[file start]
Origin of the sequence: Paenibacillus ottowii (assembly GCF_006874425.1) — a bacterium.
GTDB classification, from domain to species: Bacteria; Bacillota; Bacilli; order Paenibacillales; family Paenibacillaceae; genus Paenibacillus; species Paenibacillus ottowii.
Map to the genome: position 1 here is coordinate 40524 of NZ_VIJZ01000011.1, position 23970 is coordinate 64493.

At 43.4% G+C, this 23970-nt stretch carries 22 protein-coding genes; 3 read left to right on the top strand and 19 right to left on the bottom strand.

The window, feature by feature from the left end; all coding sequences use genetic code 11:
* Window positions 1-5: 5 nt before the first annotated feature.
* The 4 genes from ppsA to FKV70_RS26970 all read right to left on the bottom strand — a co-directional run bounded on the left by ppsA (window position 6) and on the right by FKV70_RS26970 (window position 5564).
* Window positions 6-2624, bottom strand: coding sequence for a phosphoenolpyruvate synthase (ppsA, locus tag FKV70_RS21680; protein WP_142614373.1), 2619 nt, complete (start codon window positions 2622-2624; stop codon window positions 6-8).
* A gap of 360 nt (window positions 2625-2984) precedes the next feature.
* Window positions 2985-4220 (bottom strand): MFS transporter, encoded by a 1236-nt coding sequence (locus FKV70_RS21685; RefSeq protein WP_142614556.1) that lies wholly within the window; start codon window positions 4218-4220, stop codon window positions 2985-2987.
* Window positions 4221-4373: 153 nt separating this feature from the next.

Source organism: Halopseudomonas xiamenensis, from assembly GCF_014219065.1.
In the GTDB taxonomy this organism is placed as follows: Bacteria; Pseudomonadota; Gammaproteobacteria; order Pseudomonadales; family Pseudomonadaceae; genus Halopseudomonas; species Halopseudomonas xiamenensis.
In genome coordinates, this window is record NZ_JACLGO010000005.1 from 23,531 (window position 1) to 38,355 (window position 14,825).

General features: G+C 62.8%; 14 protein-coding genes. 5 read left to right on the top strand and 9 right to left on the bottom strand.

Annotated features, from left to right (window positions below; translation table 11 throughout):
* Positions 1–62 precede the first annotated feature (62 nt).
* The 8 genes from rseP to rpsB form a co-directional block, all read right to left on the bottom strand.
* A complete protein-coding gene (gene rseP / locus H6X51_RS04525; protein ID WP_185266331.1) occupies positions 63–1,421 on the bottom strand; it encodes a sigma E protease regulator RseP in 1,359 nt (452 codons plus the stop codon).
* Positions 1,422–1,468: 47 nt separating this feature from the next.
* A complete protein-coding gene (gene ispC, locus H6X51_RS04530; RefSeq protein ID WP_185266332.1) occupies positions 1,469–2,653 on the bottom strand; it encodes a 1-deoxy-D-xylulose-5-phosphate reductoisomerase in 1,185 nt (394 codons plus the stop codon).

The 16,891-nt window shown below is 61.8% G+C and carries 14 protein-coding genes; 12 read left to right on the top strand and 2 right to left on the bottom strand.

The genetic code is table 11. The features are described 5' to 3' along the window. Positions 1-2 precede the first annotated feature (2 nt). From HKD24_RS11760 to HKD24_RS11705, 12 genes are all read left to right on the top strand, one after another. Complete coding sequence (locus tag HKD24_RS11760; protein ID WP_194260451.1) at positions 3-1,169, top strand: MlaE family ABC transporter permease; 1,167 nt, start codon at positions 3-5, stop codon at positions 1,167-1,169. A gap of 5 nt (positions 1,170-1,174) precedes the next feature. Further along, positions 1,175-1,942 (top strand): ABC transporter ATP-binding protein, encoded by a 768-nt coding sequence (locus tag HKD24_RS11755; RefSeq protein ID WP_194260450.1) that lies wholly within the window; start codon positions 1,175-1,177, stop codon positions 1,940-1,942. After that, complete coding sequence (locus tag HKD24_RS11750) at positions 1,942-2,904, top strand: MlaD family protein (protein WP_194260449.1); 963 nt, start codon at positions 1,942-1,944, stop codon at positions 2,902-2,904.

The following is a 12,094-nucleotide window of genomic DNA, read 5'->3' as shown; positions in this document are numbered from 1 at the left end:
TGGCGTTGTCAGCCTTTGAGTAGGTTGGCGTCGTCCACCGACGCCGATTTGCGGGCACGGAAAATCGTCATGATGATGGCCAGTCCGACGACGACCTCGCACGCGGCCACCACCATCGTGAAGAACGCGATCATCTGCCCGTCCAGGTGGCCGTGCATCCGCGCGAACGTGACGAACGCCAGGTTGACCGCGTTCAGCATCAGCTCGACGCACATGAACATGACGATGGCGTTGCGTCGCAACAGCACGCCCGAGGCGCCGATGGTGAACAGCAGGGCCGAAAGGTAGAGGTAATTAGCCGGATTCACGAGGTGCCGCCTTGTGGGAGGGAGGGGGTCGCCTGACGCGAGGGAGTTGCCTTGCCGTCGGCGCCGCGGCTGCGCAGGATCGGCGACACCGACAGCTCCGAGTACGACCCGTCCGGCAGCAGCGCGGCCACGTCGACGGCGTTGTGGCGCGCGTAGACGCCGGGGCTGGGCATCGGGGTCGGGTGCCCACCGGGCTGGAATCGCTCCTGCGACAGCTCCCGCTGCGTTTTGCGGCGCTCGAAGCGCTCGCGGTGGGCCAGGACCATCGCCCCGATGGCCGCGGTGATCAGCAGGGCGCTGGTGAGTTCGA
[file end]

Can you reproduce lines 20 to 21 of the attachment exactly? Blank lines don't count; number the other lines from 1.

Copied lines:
* Positions 1,422–1,468: 47 nt separating this feature from the next.
* A complete protein-coding gene (gene ispC, locus H6X51_RS04530; RefSeq protein ID WP_185266332.1) occupies positions 1,469–2,653 on the bottom strand; it encodes a 1-deoxy-D-xylulose-5-phosphate reductoisomerase in 1,185 nt (394 codons plus the stop codon).